Jesus, the lamb, needed to be inspected for any blemish. The chief priests knew that he had none. How do we know this? Matthew 26:59 says, “Now the chief priests and the whole council were seeking false testimony against Jesus that they might put him to death.” They were seeking false testimony to put Jesus to death because they knew there was no true testimony of any blemish in Jesus. And, even though the Jews were demanding Jesus’ crucifixion, Pilate said, “See, I am bringing him out to you that you may know that I find no guilt in him.” (John 19:4) Peter confirms this in 1 Peter 1:19 when he says that we were redeemed by the blood of Christ, “like that of a lamb without blemish or sport.”


We all know that at the Passover a lamb was eaten. And, we all know that Jesus is the lamb of God. Exodus 12:5 says the lamb should be without blemish. But, the verse also says, “You may take it from the sheep or from the goats.”

Wait…Jesus is the lamb, the lamb slain from before the foundation of the world. Why did God give them a choice between a lamb and a goat?

In Matthew 25:31-46, Jesus gives a parable of sheep and goats. Jesus says the Son of Man will separate the sheep and goats. The sheep are those that fed him, gave him drink, clothed him, and visited him. But, the goats didn’t do any of those things. Sounds better to be a sheep than a goat.

So, when Jesus was selected as the lamb, did the Jews have a choice?

In Matthew 27, we are told that at the Passover it was a custom that the governor would release for the crowd one prisoner. In Matthew 27:17, Pilate says, “Whom do you want me to release for you: Barabbas, or Jesus who is called Christ?” Pilate hears about his wife’s dream and doesn’t want anything to do with this. So, he asks a second time, “Which of the two do you want me to release for you? And the crowd cried out ‘Barabbas.'”

Jesus was the perfect, sinless, innocent lamb. Isaiah 53:9 says, “he had done no violence.” Jesus was the son of Joseph.

Barabbas was “a notorious prisoner.” Indeed, he was a murderer (as was Satan from the beginning). Barabbas means “son of the father.”

The choice: an innocent man who had done no violence, the Christ, or a notorious criminal, a murderer, the son of his father, Satan, who was a murderer from the beginning.

Matthew 27:21-22 says, “And they said, ‘Barabbas.’ Pilate said to them, ‘Then what shall I do with Jesus who is called Christ?’ They all said, ‘Let him be crucified!'” The Jews, and all of us, would have done the same, chose a free a murderer over Christ. They chose to crucify the lamb instead of the goat.


Once the lamb had been selected,¬†Exodus 12:6 says, “And you shall keep it until the fourteenth day of this month, when the whole assembly of the congregation of Israel shall kill their lambs at twilight.” The 14th day of the month was the Passover, which was the day Jesus was crucified.

The Hebrew word translated twilight literally means “between the evenings.” But, the phrase “between the evenings” implies from the declining of the sun to the setting of the sun. So, between the evenings went from noon to the setting of the sun. Mark 15:34, 37, “And at the ninth hour Jesus cried out with a loud voice…And Jesus uttered a loud cry and breathed his last.” The ninth hour was 3 p.m. Jesus died almost perfectly at the mid-point between the evenings.


Once the lamb had been killed, Exodus 12:7 says, “Then they shall take some of the blood and put it on the two doorposts and the lintel of the houses in which they eat it.” Later, in verse 22, when Moses is telling the elders of Israel what to do, he said, “Take a bunch of hyssop and dip it in the blood that is in the basin, and touch the lintel and the two doorposts with the blood that is in the basin.”

The blood from the slain lamb was in four spots:

  1. The left doorpost
  2. The right doorpost
  3. The lintel
  4. The basin

This is a picture of where the blood of Jesus was when he was crucified. He was nailed through his two hands to the cross. So, there was blood on the left doorpost and the right doorpost. Jesus had a crown of thorns placed on his head. So, there was blood on the lintel, the part of the door at the top that connected the two doorposts. And, Jesus was nailed to the cross at his ankles. Crucifixion was messy. Surely, there was a lot of blood pooled on the ground. So, there was blood in the basin.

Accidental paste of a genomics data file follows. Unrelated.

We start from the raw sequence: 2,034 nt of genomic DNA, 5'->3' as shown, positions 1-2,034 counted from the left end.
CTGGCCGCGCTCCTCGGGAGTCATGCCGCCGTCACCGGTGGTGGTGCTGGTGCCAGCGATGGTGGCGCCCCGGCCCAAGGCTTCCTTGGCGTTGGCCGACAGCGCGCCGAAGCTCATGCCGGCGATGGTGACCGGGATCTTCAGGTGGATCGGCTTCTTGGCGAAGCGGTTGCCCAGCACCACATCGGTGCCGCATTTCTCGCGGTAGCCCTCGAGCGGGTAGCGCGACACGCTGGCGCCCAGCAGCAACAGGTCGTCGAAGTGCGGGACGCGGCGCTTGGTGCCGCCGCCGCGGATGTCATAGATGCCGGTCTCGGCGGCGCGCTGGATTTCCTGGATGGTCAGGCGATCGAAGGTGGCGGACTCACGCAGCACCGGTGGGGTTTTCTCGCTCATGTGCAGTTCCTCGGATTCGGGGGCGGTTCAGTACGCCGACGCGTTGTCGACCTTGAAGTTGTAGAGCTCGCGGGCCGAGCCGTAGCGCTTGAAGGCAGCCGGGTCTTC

Jesus talks about this door in John 10. In John 10:1-2, Jesus says, “Truly, truly, I say to you, he who does not enter the sheepfold by the door but climbs in by another way, that man is a thief and a robber. But he who enters by the door is the shepherd of the sheep.” Jesus, the shepherd of the sheep, entered by this door. But, no one understood what Jesus said.

So, Jesus tried again. In John 10:7, 9, 11, 15 he said, “Truly, truly, I say to you, I am the door of the sheep…I am the door. If anyone enters by me, he will be saved and will go in and out and find pasture…I am the good shepherd. The good shepherd lays down his life for the sheep…I lay my life down for the sheep.”

Israel was to put the blood of the lamb on the door and enter into their house through the blood of the lamb on the door. And, in John, Jesus is saying that as the shepherd he entered by the door. Not only that, but he is the door. Further, as the good shepherd, he lays his life down for the sheep. He dies for them. So, anyone that enters through Jesus, the door of the shepherd that dies and has blood on it, will be saved. We must go through the crucified Christ for salvation.


In Exodus 12:8, it says that each household should eat the lamb “roasted on the fire.” It was not to be eaten raw or boiled in water. Fire often represents judgment in the Bible. So, Jesus had to be judged, roasted by fire. Indeed, he was judged by both the chief priests and elders in their council (Luke 22:66-71) and by Pilate (John 18 and 19).


After the lamb was roasted, Exodus 12:8, 10 says, “They shall eat the flesh that night…And you shall let none of it remain until morning.”

In Matthew 27:57-60, the evening that Jesus died, Joseph of Arimathea, a rich man, asked Pilate for the body of Jesus. Joseph took the body, wrapped it in a clean shroud, and buried it in a tomb. Jesus was taken off the cross during the night and buried. There was nothing of him left until the morning. His flesh had been eaten that night.


Towards the end of Exodus 12, God told Moses and Aaron, “You shall not break any of its bones.”

The day that Jesus was crucified was the day of Preparation, a high day. So, the bodies of those crucified were not to remain the crosses. Therefore, the Jews asked to have the legs of Jesus and the two robbers crucified with him broken. The soldiers broke the legs of the two robbers. But, when they got to Jesus, they saw that he was already dead. So, they pierced him in the side. John 19:36 says, “For these things took place that the Scripture might be fulfilled: ‘Not one of his bones will be broken.'”

Even with all of this, we are just scratching the surface of the full picture of Exodus 12 and its witness to Jesus.

But, without a doubt, Jesus is the Passover Lamb.